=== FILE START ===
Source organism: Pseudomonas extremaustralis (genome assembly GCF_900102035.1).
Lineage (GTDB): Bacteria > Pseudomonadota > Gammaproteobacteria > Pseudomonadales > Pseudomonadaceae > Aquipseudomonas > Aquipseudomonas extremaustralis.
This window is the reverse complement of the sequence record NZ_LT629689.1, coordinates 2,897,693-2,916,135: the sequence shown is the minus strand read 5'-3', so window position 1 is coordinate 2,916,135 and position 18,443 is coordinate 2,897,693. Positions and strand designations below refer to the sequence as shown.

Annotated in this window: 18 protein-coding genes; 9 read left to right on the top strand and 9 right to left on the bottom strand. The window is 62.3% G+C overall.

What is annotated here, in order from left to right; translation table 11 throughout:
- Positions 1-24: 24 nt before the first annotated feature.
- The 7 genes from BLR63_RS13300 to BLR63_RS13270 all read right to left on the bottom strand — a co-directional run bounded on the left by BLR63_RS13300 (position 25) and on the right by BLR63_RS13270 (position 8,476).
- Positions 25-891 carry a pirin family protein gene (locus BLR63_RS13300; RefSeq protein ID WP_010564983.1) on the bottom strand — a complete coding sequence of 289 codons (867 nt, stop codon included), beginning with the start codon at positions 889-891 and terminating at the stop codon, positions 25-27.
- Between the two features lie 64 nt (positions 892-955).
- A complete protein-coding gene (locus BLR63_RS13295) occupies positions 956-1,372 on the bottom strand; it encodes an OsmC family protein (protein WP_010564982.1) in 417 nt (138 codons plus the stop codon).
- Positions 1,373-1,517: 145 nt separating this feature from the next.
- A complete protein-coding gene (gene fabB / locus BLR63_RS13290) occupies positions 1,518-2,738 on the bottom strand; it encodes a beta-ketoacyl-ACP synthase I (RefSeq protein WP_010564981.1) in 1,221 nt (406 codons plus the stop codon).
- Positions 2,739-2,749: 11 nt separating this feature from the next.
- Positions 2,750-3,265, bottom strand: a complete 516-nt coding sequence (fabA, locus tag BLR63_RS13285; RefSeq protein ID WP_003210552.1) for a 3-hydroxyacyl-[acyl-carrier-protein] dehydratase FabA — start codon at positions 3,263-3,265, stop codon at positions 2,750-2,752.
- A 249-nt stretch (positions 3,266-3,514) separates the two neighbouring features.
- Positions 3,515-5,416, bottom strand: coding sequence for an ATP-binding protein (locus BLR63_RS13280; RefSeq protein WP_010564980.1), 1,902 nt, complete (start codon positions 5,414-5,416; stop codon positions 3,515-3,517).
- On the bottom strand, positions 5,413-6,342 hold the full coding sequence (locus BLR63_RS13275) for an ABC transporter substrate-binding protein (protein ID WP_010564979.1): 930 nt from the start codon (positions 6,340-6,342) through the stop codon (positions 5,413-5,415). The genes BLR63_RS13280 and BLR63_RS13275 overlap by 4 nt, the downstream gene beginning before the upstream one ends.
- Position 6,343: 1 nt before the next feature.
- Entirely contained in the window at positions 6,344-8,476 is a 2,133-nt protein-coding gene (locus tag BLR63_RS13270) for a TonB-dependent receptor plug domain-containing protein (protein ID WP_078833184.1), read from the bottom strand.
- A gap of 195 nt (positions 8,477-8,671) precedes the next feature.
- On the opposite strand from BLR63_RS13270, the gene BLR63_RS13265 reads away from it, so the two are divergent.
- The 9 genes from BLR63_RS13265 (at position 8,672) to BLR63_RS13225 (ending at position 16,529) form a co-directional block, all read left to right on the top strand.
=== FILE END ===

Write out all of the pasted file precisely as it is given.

Source organism: Pseudomonas extremaustralis (genome assembly GCF_900102035.1).
Lineage (GTDB): Bacteria > Pseudomonadota > Gammaproteobacteria > Pseudomonadales > Pseudomonadaceae > Aquipseudomonas > Aquipseudomonas extremaustralis.
This window is the reverse complement of the sequence record NZ_LT629689.1, coordinates 2,897,693-2,916,135: the sequence shown is the minus strand read 5'-3', so window position 1 is coordinate 2,916,135 and position 18,443 is coordinate 2,897,693. Positions and strand designations below refer to the sequence as shown.

Annotated in this window: 18 protein-coding genes; 9 read left to right on the top strand and 9 right to left on the bottom strand. The window is 62.3% G+C overall.

What is annotated here, in order from left to right; translation table 11 throughout:
- Positions 1-24: 24 nt before the first annotated feature.
- The 7 genes from BLR63_RS13300 to BLR63_RS13270 all read right to left on the bottom strand — a co-directional run bounded on the left by BLR63_RS13300 (position 25) and on the right by BLR63_RS13270 (position 8,476).
- Positions 25-891 carry a pirin family protein gene (locus BLR63_RS13300; RefSeq protein ID WP_010564983.1) on the bottom strand — a complete coding sequence of 289 codons (867 nt, stop codon included), beginning with the start codon at positions 889-891 and terminating at the stop codon, positions 25-27.
- Between the two features lie 64 nt (positions 892-955).
- A complete protein-coding gene (locus BLR63_RS13295) occupies positions 956-1,372 on the bottom strand; it encodes an OsmC family protein (protein WP_010564982.1) in 417 nt (138 codons plus the stop codon).
- Positions 1,373-1,517: 145 nt separating this feature from the next.
- A complete protein-coding gene (gene fabB / locus BLR63_RS13290) occupies positions 1,518-2,738 on the bottom strand; it encodes a beta-ketoacyl-ACP synthase I (RefSeq protein WP_010564981.1) in 1,221 nt (406 codons plus the stop codon).
- Positions 2,739-2,749: 11 nt separating this feature from the next.
- Positions 2,750-3,265, bottom strand: a complete 516-nt coding sequence (fabA, locus tag BLR63_RS13285; RefSeq protein ID WP_003210552.1) for a 3-hydroxyacyl-[acyl-carrier-protein] dehydratase FabA — start codon at positions 3,263-3,265, stop codon at positions 2,750-2,752.
- A 249-nt stretch (positions 3,266-3,514) separates the two neighbouring features.
- Positions 3,515-5,416, bottom strand: coding sequence for an ATP-binding protein (locus BLR63_RS13280; RefSeq protein WP_010564980.1), 1,902 nt, complete (start codon positions 5,414-5,416; stop codon positions 3,515-3,517).
- On the bottom strand, positions 5,413-6,342 hold the full coding sequence (locus BLR63_RS13275) for an ABC transporter substrate-binding protein (protein ID WP_010564979.1): 930 nt from the start codon (positions 6,340-6,342) through the stop codon (positions 5,413-5,415). The genes BLR63_RS13280 and BLR63_RS13275 overlap by 4 nt, the downstream gene beginning before the upstream one ends.
- Position 6,343: 1 nt before the next feature.
- Entirely contained in the window at positions 6,344-8,476 is a 2,133-nt protein-coding gene (locus tag BLR63_RS13270) for a TonB-dependent receptor plug domain-containing protein (protein ID WP_078833184.1), read from the bottom strand.
- A gap of 195 nt (positions 8,477-8,671) precedes the next feature.
- On the opposite strand from BLR63_RS13270, the gene BLR63_RS13265 reads away from it, so the two are divergent.
- The 9 genes from BLR63_RS13265 (at position 8,672) to BLR63_RS13225 (ending at position 16,529) form a co-directional block, all read left to right on the top strand.